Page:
Despite having NAMES that are only one letter off, Iraq and Iran are actually quite different countries. They have different primary languages, for starters, and were actively at war as recently as the 1980s.
Iraq has an acknowledged national dish, masgouf. We are going to have to approximate this rather than making a fully accurate version, for a number of reasons.
Reason 1 – no access to apricot logs.
Reason 2 – no ability to (legally) set things on fire in downtown Vancouver.
Reason 3 – no access to carp.
In case you haven’t inferred it by now, masgouf is carp, grilled for 1-3 hours over apricot wood. Traditionally, the carp would be harvested directly from the Tigris and Euphrates rivers, but given the amount of bloodshed in the country, combined with the fact that carp are bottom feeders, there’s actually now a fatwa in effect prohibiting the consumption of wild caught carp from much of Iraq.
Fortunately, carp are pretty easy to farm. Saddam Hussein had a private pond stocked, so he could indulge his masgouf craving. Of course, locating this pond was part of the trail that lead to his capture, so maybe don’t do that if you’re a bloodthirsty dictator on the run from the authorities.
Possibly as a result of this advice, this type of carp are not easy to locate in Vancouver. You can find grass carp, but that’s a different fish entirely. So we opted for tilapia, another mild, freshwater fish that is readily available in Asian markets.
Since I’ve been going to aforementioned Asian markets more often, I’ve gotten better about walking right up to the live fish tank and saying “please murder that one for me.” The staff at these places is also great about scaling and filleting the fish if you ask, and they are MUCH better at it than I am. However, I did encounter a bit of incomprehension at first when I asked for the fish to be butterflied, rather than simply gutted. I’m not sure if the clerk truly didn’t understand me, or just didn’t WANT to understand me, since butterflying a fish is a lot more work, but he eventually agreed to do it, and I came home with this bad boy.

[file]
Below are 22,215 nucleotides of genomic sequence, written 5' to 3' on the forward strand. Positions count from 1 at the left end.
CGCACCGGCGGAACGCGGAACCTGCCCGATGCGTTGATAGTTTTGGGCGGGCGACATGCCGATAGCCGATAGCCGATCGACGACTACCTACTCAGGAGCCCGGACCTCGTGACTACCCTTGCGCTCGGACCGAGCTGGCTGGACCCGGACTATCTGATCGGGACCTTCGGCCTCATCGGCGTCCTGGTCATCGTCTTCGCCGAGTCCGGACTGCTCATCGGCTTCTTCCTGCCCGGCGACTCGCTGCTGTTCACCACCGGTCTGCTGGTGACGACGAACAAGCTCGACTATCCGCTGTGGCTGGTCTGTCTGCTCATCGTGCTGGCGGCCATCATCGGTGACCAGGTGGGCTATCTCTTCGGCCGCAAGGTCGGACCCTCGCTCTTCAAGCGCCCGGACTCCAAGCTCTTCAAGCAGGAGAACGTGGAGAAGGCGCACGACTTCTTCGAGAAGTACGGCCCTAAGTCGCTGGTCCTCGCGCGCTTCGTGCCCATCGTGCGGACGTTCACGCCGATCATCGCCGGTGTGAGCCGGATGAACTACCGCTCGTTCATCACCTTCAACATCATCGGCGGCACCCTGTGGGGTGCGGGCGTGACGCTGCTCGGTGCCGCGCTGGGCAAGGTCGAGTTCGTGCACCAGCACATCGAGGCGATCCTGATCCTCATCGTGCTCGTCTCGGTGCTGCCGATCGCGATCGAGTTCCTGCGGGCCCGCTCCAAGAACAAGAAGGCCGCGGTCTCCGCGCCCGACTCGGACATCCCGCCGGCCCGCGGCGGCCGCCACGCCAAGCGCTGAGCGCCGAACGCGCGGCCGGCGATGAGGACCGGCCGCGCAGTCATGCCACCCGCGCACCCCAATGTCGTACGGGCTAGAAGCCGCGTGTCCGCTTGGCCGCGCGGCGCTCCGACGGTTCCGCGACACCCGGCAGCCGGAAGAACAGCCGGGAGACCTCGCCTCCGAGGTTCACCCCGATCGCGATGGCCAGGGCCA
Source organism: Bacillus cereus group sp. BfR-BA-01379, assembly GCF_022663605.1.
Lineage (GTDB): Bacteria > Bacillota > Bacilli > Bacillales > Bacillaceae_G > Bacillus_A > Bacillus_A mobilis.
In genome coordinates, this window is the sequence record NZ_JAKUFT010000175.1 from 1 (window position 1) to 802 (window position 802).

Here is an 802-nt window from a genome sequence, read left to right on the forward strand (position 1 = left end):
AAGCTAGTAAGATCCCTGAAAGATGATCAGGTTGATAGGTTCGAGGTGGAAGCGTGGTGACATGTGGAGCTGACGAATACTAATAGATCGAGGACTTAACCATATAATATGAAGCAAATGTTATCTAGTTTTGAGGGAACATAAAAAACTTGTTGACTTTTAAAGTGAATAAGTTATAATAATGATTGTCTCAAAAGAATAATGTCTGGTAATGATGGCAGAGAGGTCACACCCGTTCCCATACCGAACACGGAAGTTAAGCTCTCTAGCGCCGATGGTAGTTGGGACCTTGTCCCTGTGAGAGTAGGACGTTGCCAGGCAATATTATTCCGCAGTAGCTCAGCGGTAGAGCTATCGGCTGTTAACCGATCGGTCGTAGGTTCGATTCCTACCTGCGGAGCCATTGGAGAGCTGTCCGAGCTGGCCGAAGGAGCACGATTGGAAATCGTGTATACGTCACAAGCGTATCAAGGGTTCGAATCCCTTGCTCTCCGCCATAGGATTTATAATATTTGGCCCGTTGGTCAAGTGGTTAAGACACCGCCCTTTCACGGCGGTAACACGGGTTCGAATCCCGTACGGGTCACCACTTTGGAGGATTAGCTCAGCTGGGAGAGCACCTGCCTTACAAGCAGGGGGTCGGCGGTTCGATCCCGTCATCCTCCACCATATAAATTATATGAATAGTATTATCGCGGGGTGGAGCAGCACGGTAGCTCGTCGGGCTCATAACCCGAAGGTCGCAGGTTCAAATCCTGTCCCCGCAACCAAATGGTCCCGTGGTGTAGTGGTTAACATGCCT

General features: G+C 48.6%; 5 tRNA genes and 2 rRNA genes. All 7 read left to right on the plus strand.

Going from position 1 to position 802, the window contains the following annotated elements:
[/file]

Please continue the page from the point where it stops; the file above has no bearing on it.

Before I talk about what happened next with the fish, I need to talk about the salad. We had picked out a simple sumac salad, consisting of tomatoes, cucumbers, onions, parsley, and a LOT of ground sumac. This is an ingredient I am accustomed to adding by the teaspoon. The recipe called for half a cup.
That’s a LOT of sumac. That’s also an ENGLISH cucumber, but the Persian market I went to for the sumac didn’t have any other kind. Neither did anyone else. Supply chain issues? Who knows.
But why did I need to divert here from our fish story? Well, because before putting the fish in a 500° F (!!!) oven, you’re supposed to squeeze some lemon juice and salt over it. And that’s a lemon in the picture. Right? It must be a lemon. It’s yellow, innit?
So I cut it in half and squeezed it over the fish, then gave the lemon carcass to Leigh, who likes to eat limes and lemons out of hand.
At which point we discovered there’s such a thing as a sweet Persian lime.
Sweet Persian limes aren’t all that sweet, but they definitely AREN’T sour, either, so the fish was hastily yanked back out of the oven and doused with some lemon juice out of a bottle.
OK, fish back in Hephaestus’s forge, it was time to make a topping. For this, we start with onions and garlic, because of course we do. I’m not even going to include the picture – please see the other 50 entries on this blog that include a picture of onions and garlic cooking. I’ve decided the absolute most unusual food practice in the world isn’t Sardinian maggot cheese or live crickets – it’s the Jainists in India who don’t eat onions and garlic, because my goodness everyone else does.